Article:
Over some 13 centuries of development, Zen Buddhism, especially in its Japanese form, has accumulated a certain amount of cultural and organizational baggage--the robes, the shaved heads, the stern master, the rituals. Some Zen masters will tell you, though, that you can drop the baggage and still travel comfortably. Husband-and-wife team Manfred Steger and Perle Besserman studied first under the cultural weight of Japanese Zen, then with the light-footed lay master Robert Aitken. As Westerners, they found the freedom from tradition liberating. They brought this creative freedom into a group under their own direction, which they call Grassroots Zen. Retaining only the bare bones of Zen--meditation, retreats, interviews, koan--Steger and Besserman return to an early Chinese manifestation of Zen in which lay people got together to meditate as a community. Like vipassana, this form of Zen is heavy on the meditation, light on the ritual; long on the community and short on the impulsive individual. Grassroots Zen, Steger and Besserman say, is a goalless practice that rewards incalculably by bringing every aspect of one's life into balance. --Brian Bruya --This text refers to an out of print or unavailable edition of this title.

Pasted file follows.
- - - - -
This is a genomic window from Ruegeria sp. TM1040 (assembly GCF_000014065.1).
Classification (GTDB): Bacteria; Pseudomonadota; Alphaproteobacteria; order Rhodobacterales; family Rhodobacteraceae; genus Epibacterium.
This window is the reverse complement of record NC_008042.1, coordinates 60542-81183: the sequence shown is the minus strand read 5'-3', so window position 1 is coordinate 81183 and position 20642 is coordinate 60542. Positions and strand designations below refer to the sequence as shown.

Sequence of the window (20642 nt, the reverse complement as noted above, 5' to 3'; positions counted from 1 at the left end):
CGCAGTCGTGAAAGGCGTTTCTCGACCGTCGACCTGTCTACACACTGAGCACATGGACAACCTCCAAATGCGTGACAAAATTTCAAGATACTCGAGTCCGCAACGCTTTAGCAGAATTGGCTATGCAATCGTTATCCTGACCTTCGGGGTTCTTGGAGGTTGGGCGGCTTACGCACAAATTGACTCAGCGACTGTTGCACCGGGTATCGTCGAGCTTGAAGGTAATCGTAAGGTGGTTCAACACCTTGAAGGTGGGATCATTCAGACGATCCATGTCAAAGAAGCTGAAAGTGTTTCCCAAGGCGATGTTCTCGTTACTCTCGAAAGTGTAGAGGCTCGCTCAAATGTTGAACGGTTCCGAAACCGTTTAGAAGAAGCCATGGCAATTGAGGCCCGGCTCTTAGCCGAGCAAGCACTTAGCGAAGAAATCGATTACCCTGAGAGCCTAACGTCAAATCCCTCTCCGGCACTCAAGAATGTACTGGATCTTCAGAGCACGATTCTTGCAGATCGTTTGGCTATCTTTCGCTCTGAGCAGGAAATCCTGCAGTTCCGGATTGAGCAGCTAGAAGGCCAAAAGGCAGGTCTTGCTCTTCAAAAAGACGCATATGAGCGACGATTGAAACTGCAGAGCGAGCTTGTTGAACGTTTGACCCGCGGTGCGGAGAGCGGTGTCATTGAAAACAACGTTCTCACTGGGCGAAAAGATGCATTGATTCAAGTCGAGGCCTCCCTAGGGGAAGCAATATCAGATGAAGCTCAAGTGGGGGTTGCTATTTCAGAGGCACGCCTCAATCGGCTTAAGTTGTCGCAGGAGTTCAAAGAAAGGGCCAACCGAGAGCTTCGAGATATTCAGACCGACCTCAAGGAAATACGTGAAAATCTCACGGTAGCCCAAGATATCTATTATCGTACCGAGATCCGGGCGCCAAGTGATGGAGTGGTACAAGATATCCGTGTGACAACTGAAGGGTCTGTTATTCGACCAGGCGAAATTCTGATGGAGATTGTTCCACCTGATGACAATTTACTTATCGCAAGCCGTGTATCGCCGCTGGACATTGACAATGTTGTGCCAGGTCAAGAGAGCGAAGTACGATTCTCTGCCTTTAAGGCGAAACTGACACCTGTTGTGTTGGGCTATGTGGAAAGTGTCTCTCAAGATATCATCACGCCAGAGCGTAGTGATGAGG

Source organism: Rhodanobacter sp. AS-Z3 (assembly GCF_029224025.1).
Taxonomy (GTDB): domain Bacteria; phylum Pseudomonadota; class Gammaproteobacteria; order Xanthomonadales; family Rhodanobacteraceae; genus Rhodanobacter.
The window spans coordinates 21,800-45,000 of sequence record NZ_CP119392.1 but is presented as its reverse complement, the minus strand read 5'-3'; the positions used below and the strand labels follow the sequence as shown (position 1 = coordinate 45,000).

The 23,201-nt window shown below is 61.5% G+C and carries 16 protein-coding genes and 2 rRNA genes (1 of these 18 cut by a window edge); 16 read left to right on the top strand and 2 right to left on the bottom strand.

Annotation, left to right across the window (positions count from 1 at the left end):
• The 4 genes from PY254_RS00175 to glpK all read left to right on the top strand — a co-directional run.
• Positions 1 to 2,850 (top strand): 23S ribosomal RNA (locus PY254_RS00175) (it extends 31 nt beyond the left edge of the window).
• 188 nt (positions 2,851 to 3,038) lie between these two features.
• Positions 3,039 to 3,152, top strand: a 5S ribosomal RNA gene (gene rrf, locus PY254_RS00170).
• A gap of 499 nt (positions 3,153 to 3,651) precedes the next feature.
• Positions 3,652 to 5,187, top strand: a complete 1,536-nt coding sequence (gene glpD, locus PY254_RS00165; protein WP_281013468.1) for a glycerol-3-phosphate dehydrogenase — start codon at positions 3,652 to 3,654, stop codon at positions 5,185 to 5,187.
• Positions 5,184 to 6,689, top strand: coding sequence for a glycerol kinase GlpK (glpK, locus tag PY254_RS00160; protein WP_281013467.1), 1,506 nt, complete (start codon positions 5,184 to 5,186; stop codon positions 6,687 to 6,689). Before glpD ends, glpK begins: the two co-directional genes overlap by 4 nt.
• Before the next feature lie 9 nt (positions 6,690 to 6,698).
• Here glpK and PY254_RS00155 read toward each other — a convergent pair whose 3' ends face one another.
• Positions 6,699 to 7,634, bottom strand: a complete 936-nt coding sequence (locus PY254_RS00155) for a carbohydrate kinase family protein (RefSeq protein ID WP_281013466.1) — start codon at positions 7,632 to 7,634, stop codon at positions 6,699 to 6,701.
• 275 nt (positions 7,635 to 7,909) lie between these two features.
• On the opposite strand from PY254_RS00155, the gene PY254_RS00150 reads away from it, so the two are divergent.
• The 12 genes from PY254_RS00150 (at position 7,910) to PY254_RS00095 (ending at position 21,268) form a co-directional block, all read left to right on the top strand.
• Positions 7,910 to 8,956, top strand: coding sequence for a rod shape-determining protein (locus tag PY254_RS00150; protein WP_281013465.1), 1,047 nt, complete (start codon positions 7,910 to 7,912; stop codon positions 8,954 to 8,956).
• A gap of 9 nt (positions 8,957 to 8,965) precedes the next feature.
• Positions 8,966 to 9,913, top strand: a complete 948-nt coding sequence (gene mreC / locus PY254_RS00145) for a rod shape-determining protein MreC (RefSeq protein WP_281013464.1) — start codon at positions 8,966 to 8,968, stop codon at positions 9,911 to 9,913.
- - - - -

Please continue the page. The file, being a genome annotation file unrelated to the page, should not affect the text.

From Publishers Weekly
Married university professors and authors Steger (Gandhi's Dilemma: Nonviolent Principles and Nationalist Power) and Besserman (The Shambhala Guide to Kabbalah and Jewish Mysticism) name and describe a phenomenon that is occurring all over the country: relatively small, democratically run groups of Zen Buddhist practitioners are banding together and sustaining a sangha, or community, free of the hierarchy and formality of the monastery. After conceiving this way of practice with the Princeton Area Zen Group, the members discovered that they were actually operating within an old Chinese tradition (ts'ao-pen ch'an) wherein "without official sanction from Buddhist priests and beyond the monastery walls... like-minded men and women gathered together to sit in meditation." The authors assert, "We eliminated monastic robes and tonsure [head shaving], as well as every vestige of militarism and male dominance inherent in Japanese Zen training." They also prescribe how to hold on to what they perceive to be the essential elements: zazen (formal sitting meditation), sesshin (silent meditation retreats), dharma (talks by teachers), koans (verbal puzzles that provoke insight) and dokusan (student-teacher interviews). In Zen practice "nothing special" can mean a kind of ideal, but compared to the flood of fine Buddhism books now available this is also "nothing special" in the more commonly applied turn of the phrase. Ultimately, it offers not much more than a new name for the heart of a hallowed practice.